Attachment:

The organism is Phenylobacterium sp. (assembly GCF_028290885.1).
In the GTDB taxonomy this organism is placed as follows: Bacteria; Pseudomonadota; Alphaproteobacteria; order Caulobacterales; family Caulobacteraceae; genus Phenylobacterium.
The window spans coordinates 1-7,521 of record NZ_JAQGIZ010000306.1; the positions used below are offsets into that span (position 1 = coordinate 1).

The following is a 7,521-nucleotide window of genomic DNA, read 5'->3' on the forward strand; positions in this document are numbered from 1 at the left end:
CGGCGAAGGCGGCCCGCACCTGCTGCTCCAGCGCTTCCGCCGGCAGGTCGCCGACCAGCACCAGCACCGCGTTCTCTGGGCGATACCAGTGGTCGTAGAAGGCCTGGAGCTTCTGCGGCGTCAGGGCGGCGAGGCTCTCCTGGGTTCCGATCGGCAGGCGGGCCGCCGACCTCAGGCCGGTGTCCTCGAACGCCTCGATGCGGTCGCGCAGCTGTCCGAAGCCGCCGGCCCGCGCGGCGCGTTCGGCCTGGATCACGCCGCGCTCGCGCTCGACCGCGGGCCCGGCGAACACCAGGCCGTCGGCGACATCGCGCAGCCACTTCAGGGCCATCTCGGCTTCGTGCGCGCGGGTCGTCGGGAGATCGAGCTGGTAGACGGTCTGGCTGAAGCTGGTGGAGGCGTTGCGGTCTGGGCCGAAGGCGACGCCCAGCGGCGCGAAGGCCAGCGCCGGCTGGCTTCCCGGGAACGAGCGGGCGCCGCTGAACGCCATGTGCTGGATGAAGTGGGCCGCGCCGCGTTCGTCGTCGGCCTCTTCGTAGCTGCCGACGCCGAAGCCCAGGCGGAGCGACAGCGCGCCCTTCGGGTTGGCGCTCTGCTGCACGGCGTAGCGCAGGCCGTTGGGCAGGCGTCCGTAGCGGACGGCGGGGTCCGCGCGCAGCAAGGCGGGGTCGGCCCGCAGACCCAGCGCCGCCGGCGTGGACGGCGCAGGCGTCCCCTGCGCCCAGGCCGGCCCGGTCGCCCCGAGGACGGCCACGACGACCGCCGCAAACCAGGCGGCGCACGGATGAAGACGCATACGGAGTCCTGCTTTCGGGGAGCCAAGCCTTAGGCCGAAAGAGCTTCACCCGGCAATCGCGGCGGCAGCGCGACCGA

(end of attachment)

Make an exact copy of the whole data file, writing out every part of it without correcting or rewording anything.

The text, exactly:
The organism is Phenylobacterium sp. (assembly GCF_028290885.1).
In the GTDB taxonomy this organism is placed as follows: Bacteria; Pseudomonadota; Alphaproteobacteria; order Caulobacterales; family Caulobacteraceae; genus Phenylobacterium.
The window spans coordinates 1-7,521 of record NZ_JAQGIZ010000306.1; the positions used below are offsets into that span (position 1 = coordinate 1).

The following is a 7,521-nucleotide window of genomic DNA, read 5'->3' on the forward strand; positions in this document are numbered from 1 at the left end:
CGGCGAAGGCGGCCCGCACCTGCTGCTCCAGCGCTTCCGCCGGCAGGTCGCCGACCAGCACCAGCACCGCGTTCTCTGGGCGATACCAGTGGTCGTAGAAGGCCTGGAGCTTCTGCGGCGTCAGGGCGGCGAGGCTCTCCTGGGTTCCGATCGGCAGGCGGGCCGCCGACCTCAGGCCGGTGTCCTCGAACGCCTCGATGCGGTCGCGCAGCTGTCCGAAGCCGCCGGCCCGCGCGGCGCGTTCGGCCTGGATCACGCCGCGCTCGCGCTCGACCGCGGGCCCGGCGAACACCAGGCCGTCGGCGACATCGCGCAGCCACTTCAGGGCCATCTCGGCTTCGTGCGCGCGGGTCGTCGGGAGATCGAGCTGGTAGACGGTCTGGCTGAAGCTGGTGGAGGCGTTGCGGTCTGGGCCGAAGGCGACGCCCAGCGGCGCGAAGGCCAGCGCCGGCTGGCTTCCCGGGAACGAGCGGGCGCCGCTGAACGCCATGTGCTGGATGAAGTGGGCCGCGCCGCGTTCGTCGTCGGCCTCTTCGTAGCTGCCGACGCCGAAGCCCAGGCGGAGCGACAGCGCGCCCTTCGGGTTGGCGCTCTGCTGCACGGCGTAGCGCAGGCCGTTGGGCAGGCGTCCGTAGCGGACGGCGGGGTCCGCGCGCAGCAAGGCGGGGTCGGCCCGCAGACCCAGCGCCGCCGGCGTGGACGGCGCAGGCGTCCCCTGCGCCCAGGCCGGCCCGGTCGCCCCGAGGACGGCCACGACGACCGCCGCAAACCAGGCGGCGCACGGATGAAGACGCATACGGAGTCCTGCTTTCGGGGAGCCAAGCCTTAGGCCGAAAGAGCTTCACCCGGCAATCGCGGCGGCAGCGCGACCGA